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File #: 2012-0049    Version:
Type: Ordinance Status: Passed
File created: 1/30/2012 In control: Transportation, Economy and Environment Committee
On agenda: Final action: 2/27/2012
Enactment date: 3/8/2012 Enactment #: 17270
Title: AN ORDINANCE requiring the King County executive to develop a strategic climate action plan by June 29, 2012; amending Ordinance 17166, Section 2, and K.C.C. 18.50.010 and adding a new chapter to K.C.C. Title 18.
Sponsors: Larry Phillips, Bob Ferguson
Indexes: Climate Change
Code sections: 18 - ., 18.04.010 - .
Attachments: 1. Ordinance 17270.pdf, 2. 2012-0049 Amendment S1 (2-22-12).doc, 3. 2012-0049 Amendment T1 (2-22-12).doc, 4. 2012-0049 Revised Staff Report - SCAP (2-22-12).doc, 5. 2012-0049 Amendment 1(02-22-12).doc, 6. 2012-0049 Staff Report - SCAP (2-22-12).doc
Staff: Giambattista, Jenny
Drafter
Clerk 02/23/2012
title
AN ORDINANCE requiring the King County executive to develop a strategic climate action plan by June 29, 2012; amending Ordinance 17166, Section 2, and K.C.C. 18.50.010 and adding a new chapter to K.C.C. Title 18.
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PREAMBLE:
There is consensus among the world's leading scientists, including the National Academies and the Intergovernmental Panel on Climate Change, that human sources of climate pollution such as carbon dioxide and methane are causing unprecedented and severe changes in global and local climate systems, and the related impacts are among the most significant environmental challenges facing the world.  Climate scientists at the University of Washington report that significant changes to the Pacific Northwest climate are causing environmental changes including decreasing mountain snowpack and increasing flooding, and are negatively impacting infrastructure, forests, salmon, human health and Puget Sound.  Climate change is causing increased stress and changes in distribution of plant and animal species due to vegetation range shifts, streamflow changes, invasive species invasions and increased freshwater and marine water temperatures.
Climate change can impact King County residents through increased flooding, heavier rains and dramatic shifts in weather patterns that damage infrastructure and roads, disrupt economic activity and agricultural production and threaten public safety.  Given the interdependence of global economy, effects of climate change, such as impacts to the food supply, in other parts of the country or world can also affect King County residents.  Climate change is also projected to have public health impacts as well.  A 2009 report by the Climate Impacts Group at the University of Washington report that climate change can result in the following public health impacts: heat related illnesses, respiratory disease due to worsening air quality, injuries due to severe weather events, and infectious diseases.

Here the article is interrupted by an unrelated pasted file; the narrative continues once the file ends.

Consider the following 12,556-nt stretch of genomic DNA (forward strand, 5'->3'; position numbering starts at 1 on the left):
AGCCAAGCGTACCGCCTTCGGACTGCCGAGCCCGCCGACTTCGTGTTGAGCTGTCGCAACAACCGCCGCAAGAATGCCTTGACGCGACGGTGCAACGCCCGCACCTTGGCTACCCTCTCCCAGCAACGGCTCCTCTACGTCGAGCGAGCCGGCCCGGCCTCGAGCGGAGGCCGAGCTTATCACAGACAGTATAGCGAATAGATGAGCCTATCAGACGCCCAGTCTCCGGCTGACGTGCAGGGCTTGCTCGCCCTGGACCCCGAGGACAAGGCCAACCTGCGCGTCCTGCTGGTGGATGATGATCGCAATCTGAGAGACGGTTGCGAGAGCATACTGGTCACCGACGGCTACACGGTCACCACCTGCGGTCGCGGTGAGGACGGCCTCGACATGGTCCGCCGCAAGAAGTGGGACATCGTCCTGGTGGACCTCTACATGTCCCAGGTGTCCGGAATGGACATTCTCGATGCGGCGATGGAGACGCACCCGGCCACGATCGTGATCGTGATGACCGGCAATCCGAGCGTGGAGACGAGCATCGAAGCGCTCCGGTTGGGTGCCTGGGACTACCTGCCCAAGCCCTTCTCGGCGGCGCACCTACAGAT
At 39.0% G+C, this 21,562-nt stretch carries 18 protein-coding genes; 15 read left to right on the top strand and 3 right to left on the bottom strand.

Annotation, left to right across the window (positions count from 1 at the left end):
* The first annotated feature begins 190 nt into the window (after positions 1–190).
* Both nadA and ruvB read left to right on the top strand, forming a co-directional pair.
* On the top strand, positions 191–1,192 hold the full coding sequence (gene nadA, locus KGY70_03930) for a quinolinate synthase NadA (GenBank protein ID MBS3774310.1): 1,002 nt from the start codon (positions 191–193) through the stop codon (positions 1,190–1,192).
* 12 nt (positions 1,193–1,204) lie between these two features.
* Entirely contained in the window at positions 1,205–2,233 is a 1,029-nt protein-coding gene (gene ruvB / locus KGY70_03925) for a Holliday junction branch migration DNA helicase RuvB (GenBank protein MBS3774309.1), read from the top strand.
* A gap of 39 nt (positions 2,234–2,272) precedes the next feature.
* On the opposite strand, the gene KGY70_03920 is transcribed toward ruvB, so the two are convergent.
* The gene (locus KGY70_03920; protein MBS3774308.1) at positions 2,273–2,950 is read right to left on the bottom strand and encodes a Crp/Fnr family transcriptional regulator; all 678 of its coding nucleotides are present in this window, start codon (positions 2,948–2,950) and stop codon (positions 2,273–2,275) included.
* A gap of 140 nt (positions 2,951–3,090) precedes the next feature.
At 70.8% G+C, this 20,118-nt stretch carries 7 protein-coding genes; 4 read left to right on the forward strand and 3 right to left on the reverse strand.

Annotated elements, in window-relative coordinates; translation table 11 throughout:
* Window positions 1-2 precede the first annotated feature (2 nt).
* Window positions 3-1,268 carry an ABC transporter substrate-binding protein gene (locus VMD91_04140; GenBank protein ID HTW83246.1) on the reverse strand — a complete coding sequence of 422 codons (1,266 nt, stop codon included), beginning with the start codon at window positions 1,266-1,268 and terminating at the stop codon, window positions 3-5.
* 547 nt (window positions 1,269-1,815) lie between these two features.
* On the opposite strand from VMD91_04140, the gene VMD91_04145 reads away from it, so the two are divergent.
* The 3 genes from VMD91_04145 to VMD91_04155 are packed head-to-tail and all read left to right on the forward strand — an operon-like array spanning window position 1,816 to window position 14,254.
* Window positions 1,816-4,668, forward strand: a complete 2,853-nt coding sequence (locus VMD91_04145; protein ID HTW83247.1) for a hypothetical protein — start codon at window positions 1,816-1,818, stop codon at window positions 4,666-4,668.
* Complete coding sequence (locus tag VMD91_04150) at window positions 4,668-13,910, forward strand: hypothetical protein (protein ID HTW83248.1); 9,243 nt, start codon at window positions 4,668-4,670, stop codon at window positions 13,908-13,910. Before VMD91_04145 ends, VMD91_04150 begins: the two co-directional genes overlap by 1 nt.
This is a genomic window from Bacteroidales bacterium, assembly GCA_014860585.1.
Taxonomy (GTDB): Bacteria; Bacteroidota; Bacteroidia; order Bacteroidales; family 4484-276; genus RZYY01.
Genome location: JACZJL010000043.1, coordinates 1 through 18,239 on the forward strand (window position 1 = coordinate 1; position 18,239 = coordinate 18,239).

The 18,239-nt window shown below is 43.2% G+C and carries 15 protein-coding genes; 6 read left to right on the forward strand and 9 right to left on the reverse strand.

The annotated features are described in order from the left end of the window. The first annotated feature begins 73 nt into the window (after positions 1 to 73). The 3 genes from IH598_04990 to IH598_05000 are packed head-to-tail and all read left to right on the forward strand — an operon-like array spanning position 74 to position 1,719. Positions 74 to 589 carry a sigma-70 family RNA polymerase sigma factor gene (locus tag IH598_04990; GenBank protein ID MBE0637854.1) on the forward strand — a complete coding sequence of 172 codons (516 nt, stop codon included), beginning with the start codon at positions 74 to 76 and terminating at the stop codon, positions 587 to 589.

The 2010 King County Strategic Plan established environmental sustainability as one of King County's eight goals, and includes high-level objectives and strategies to reduce climate pollution and prepare for the effects of climate change on the environment, human health and the economy and to minimize King County's operational environmental footprint.
RCW 70.235.020 requires that by 2020 Washington state reduce overall greenhouse gas emissions to 1990 levels, and that by 2050 emissions are further reduced to fifty percent below 1990 levels.  The King County Comprehensive Plan directs that the county collaborate with other local governments to reduce greenhouse gas emissions in the region to eighty percent below 2007 levels by 2050 and incorporate climate change considerations into county plans, programs and projects among other related policies and goals.  In September 2011, the King County Growth Management Planning Council ("GMPC") approved policies calling for establishment of a countywide greenhouse gas reduction target that meets or exceeds the statewide reduction requirement and development of a greenhouse gas emissions inventory and measurement framework for use by all King County jurisdictions to efficiently and effectively measure progress toward countywide targets.  GMPC further directed that interjurisdictional work to develop the target and measurement framework be a priority for 2012.
The 2010 King County Energy Plan, adopted by Motion 13368, is intended to reduce energy use and emissions and expand the use and production of renewable and greenhouse gas-neutral energy.  The Energy Plan establishes near-term goals for energy efficiency in county buildings and vehicles, promotes the use and production of renewable and greenhouse gas-neutral energy, and calls for integrated monitoring and reporting of climate, energy and green building outcomes.
Additionally, King County is carrying out a wide range of transportation, land use, open space and resource land protection, land management, energy efficiency, green building, waste reduction, recycling, emergency management, flood protection and outreach initiatives that can reduce climate pollution and address the inevitable impacts of climate change.  The climate and energy motion, Motion 12362, adopted in 2006, outlined a series of near-term actions and opportunities related to climate change and should be updated.